Background information for the Fourth Issue of The Dawn of Tomorrow
Colored Orchestra Goes To Manilla
- Occurred during the Jazz Age, a period of American history during which African-American jazz music and dance styles became popular within white American society. This contract between these black musicians and the government hotel in America’s colony the Philippines is a testament to the new-found popularity of jazz.
Large Crowd at U.N.I.A. Meeting
- The Universal Negro Improvement Association was a black nationalist fraternal organization. It was very popular and influential in the African-American community in the 1920s; it also held chapters in Canada, Central America, Africa, and Europe. The UNIA was founded and led by Marcus Garvey, a strong advocate for the Pan-African movement.
Whites Go Free
- The lynching in question was the lynching of James T. Scott, a janitor working at the Missouri University. He was accused of raping the white 14-year-old daughter of one of MU’s professors, but before he could be tried, a mob broke him out of jail and lynched him. Scott’s murder is still an issue of some controversy today – read more at: http://www.columbiatribune.com/news/local/scott-lynching-created-lasting-divisions/article_9736b0f1-2240-582c-bb6b-230a98ac4da6.html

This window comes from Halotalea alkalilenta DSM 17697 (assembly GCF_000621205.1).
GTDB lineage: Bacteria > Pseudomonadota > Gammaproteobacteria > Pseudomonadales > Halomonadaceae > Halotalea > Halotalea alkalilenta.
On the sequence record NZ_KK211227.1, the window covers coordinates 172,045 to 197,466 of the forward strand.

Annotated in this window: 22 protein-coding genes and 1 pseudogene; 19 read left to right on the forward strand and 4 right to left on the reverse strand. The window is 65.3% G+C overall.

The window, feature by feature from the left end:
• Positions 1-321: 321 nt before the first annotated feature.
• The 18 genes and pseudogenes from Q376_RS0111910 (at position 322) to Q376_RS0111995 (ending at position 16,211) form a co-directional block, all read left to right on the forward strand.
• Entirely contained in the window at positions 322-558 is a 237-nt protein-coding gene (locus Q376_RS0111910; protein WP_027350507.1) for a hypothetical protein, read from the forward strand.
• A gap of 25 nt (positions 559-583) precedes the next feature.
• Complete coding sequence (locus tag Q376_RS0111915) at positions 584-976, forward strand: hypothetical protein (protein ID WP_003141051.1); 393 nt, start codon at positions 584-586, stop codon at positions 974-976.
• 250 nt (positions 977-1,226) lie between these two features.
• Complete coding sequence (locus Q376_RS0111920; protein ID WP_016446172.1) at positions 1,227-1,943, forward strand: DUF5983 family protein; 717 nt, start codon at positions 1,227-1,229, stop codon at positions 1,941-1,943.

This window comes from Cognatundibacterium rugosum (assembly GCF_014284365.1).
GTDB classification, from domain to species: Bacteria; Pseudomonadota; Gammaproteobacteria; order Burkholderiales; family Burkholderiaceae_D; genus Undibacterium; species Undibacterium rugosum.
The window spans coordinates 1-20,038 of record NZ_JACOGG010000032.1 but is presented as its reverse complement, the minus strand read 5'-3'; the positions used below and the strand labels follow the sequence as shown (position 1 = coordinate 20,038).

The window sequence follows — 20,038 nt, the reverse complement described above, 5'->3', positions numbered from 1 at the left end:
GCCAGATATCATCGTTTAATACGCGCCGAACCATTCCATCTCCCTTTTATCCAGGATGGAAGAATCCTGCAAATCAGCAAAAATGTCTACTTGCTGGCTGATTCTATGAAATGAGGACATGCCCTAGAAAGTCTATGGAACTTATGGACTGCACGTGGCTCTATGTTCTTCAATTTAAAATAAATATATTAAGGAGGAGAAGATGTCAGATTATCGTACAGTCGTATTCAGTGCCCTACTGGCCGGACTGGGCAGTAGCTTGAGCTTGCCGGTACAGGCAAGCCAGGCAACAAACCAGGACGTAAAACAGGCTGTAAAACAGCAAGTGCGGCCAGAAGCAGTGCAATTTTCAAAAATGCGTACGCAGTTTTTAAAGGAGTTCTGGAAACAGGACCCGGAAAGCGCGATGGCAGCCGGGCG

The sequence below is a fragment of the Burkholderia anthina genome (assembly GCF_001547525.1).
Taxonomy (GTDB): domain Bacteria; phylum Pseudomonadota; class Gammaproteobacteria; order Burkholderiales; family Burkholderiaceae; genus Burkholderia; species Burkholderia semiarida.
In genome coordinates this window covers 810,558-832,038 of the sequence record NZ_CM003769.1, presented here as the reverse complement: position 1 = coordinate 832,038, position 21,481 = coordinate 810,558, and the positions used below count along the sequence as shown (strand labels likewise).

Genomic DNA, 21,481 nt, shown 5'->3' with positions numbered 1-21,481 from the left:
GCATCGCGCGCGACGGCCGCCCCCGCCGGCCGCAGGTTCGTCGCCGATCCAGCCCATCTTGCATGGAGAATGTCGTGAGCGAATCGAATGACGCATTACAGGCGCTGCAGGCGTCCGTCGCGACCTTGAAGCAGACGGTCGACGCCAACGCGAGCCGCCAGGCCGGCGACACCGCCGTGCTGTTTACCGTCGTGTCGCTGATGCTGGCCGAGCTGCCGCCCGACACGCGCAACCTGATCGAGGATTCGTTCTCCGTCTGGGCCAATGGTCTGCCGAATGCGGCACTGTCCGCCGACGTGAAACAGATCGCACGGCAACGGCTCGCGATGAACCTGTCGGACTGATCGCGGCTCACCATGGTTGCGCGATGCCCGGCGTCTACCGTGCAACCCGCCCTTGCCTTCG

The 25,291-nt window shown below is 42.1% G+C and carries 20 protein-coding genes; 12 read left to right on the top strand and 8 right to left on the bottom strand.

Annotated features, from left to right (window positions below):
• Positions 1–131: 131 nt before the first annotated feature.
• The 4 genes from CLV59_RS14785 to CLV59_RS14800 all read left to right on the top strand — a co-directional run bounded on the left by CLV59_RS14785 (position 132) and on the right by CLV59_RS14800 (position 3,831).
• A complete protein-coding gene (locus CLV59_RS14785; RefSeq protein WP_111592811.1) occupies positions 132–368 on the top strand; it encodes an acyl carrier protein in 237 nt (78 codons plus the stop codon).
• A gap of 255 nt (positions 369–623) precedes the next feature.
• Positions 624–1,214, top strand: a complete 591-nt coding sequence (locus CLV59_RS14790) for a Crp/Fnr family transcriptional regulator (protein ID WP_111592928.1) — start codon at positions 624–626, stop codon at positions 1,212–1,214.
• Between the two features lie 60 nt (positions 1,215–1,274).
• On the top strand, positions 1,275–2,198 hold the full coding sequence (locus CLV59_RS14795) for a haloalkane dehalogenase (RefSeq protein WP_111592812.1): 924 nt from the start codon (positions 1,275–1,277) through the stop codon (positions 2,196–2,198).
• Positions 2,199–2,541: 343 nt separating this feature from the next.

Our Young Men Pass On
- Demonstrates that while there was a greater racial tolerance in Canada, racism was still prevalent. Economic opportunities were often unavailable to African Canadians.
We Greet the New Government
- A reference to the Battle of Chateau-Thierry in July of 1918. A popular idea amongst black veterans returning from the First World War is that they had earned their Civil Rights through their sacrifices committed during the War.
Toronto Notes #7
- The Liberia colony was founded by the American Colonization Society in the 1820s. Many blacks in Canada and America saw Liberia as an opportunity to escape the oppression of the US and achieve true freedom in Africa, while the white slave-owning members of the ACS saw it as an opportunity to get rid of the freed slaves before they could incite slave revolts. In the 1920s, Marcus Garvey was a strong advocate of the “Back to Africa” movement, encouraging the migration from America to Africa – especially Sierra Leone and Liberia